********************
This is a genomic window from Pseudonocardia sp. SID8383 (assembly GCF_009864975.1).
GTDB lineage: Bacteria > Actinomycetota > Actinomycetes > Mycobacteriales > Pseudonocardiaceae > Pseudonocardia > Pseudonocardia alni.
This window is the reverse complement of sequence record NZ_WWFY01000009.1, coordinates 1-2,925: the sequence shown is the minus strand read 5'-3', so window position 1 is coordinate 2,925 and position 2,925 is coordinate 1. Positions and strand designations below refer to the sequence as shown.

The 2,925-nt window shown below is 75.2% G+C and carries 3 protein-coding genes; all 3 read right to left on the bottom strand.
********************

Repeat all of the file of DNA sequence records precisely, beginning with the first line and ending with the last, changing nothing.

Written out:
This is a genomic window from Pseudonocardia sp. SID8383 (assembly GCF_009864975.1).
GTDB lineage: Bacteria > Actinomycetota > Actinomycetes > Mycobacteriales > Pseudonocardiaceae > Pseudonocardia > Pseudonocardia alni.
This window is the reverse complement of sequence record NZ_WWFY01000009.1, coordinates 1-2,925: the sequence shown is the minus strand read 5'-3', so window position 1 is coordinate 2,925 and position 2,925 is coordinate 1. Positions and strand designations below refer to the sequence as shown.

The 2,925-nt window shown below is 75.2% G+C and carries 3 protein-coding genes; all 3 read right to left on the bottom strand.